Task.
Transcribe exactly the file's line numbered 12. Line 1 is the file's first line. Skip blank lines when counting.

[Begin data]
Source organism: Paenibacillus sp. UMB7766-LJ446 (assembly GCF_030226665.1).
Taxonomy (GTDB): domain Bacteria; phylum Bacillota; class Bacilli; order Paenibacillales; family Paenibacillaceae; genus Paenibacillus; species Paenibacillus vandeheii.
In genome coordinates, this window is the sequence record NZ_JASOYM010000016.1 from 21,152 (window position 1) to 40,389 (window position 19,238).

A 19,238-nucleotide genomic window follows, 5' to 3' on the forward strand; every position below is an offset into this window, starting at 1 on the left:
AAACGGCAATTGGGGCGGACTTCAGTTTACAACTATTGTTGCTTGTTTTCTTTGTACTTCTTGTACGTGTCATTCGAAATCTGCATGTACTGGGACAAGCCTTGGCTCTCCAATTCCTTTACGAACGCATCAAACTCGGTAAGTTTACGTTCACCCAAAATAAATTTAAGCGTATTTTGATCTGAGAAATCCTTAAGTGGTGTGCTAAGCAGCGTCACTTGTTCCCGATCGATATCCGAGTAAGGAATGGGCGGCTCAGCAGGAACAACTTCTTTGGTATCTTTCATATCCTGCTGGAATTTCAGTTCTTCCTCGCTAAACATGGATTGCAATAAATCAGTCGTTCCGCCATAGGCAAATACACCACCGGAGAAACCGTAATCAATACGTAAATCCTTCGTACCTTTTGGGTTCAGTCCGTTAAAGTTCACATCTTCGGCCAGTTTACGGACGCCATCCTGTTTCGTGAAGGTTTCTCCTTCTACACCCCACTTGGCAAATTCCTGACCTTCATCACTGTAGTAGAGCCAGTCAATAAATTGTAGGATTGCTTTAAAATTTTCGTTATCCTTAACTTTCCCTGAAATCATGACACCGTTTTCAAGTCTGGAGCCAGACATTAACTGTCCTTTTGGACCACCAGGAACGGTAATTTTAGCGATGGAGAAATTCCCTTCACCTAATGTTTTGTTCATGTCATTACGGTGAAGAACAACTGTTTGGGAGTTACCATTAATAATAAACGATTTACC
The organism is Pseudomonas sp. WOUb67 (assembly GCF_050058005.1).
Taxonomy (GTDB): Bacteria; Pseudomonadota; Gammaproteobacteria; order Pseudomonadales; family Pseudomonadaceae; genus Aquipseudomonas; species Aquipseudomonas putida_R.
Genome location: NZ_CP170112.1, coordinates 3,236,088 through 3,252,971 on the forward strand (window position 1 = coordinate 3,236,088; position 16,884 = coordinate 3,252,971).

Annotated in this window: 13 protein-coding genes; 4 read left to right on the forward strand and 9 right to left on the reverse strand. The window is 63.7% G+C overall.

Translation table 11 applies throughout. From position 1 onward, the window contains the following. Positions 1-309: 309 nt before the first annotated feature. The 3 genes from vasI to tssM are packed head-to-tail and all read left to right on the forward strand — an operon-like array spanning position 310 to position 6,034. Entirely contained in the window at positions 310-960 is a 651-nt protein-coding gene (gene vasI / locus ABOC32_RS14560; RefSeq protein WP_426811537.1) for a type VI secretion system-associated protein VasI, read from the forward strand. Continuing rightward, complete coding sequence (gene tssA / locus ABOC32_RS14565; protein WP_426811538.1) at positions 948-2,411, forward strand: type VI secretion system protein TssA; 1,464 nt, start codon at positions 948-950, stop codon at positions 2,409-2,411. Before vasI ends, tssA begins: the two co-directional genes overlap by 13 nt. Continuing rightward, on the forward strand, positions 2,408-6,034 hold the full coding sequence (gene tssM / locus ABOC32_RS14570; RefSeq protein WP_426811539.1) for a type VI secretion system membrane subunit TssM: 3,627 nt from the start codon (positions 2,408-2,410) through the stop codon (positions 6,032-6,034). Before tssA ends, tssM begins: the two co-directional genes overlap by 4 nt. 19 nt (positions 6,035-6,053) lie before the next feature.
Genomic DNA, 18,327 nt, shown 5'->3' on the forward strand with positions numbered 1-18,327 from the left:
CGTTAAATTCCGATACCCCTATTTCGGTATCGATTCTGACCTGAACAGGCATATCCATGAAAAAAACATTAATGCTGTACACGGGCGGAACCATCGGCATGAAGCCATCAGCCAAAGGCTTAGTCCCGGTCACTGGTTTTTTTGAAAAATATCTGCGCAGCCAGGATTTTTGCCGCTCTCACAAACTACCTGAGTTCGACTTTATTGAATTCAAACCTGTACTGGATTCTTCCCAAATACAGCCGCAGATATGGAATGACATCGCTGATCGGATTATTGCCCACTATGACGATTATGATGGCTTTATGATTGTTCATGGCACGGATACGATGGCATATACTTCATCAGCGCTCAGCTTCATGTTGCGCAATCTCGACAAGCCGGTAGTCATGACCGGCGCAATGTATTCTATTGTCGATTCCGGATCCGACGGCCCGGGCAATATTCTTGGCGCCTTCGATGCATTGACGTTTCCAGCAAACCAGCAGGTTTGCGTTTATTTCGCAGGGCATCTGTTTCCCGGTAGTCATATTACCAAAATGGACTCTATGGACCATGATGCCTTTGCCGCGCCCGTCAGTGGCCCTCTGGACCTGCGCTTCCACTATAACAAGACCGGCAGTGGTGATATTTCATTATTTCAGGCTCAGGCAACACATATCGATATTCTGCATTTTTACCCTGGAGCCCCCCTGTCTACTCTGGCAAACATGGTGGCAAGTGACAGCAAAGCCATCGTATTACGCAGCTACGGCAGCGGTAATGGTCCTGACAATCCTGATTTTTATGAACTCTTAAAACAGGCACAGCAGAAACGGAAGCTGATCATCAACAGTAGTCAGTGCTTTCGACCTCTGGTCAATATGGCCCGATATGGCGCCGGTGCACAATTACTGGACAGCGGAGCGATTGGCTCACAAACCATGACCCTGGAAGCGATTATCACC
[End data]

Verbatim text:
CGTTAAATTCCGATACCCCTATTTCGGTATCGATTCTGACCTGAACAGGCATATCCATGAAAAAAACATTAATGCTGTACACGGGCGGAACCATCGGCATGAAGCCATCAGCCAAAGGCTTAGTCCCGGTCACTGGTTTTTTTGAAAAATATCTGCGCAGCCAGGATTTTTGCCGCTCTCACAAACTACCTGAGTTCGACTTTATTGAATTCAAACCTGTACTGGATTCTTCCCAAATACAGCCGCAGATATGGAATGACATCGCTGATCGGATTATTGCCCACTATGACGATTATGATGGCTTTATGATTGTTCATGGCACGGATACGATGGCATATACTTCATCAGCGCTCAGCTTCATGTTGCGCAATCTCGACAAGCCGGTAGTCATGACCGGCGCAATGTATTCTATTGTCGATTCCGGATCCGACGGCCCGGGCAATATTCTTGGCGCCTTCGATGCATTGACGTTTCCAGCAAACCAGCAGGTTTGCGTTTATTTCGCAGGGCATCTGTTTCCCGGTAGTCATATTACCAAAATGGACTCTATGGACCATGATGCCTTTGCCGCGCCCGTCAGTGGCCCTCTGGACCTGCGCTTCCACTATAACAAGACCGGCAGTGGTGATATTTCATTATTTCAGGCTCAGGCAACACATATCGATATTCTGCATTTTTACCCTGGAGCCCCCCTGTCTACTCTGGCAAACATGGTGGCAAGTGACAGCAAAGCCATCGTATTACGCAGCTACGGCAGCGGTAATGGTCCTGACAATCCTGATTTTTATGAACTCTTAAAACAGGCACAGCAGAAACGGAAGCTGATCATCAACAGTAGTCAGTGCTTTCGACCTCTGGTCAATATGGCCCGATATGGCGCCGGTGCACAATTACTGGACAGCGGAGCGATTGGCTCACAAACCATGACCCTGGAAGCGATTATCACC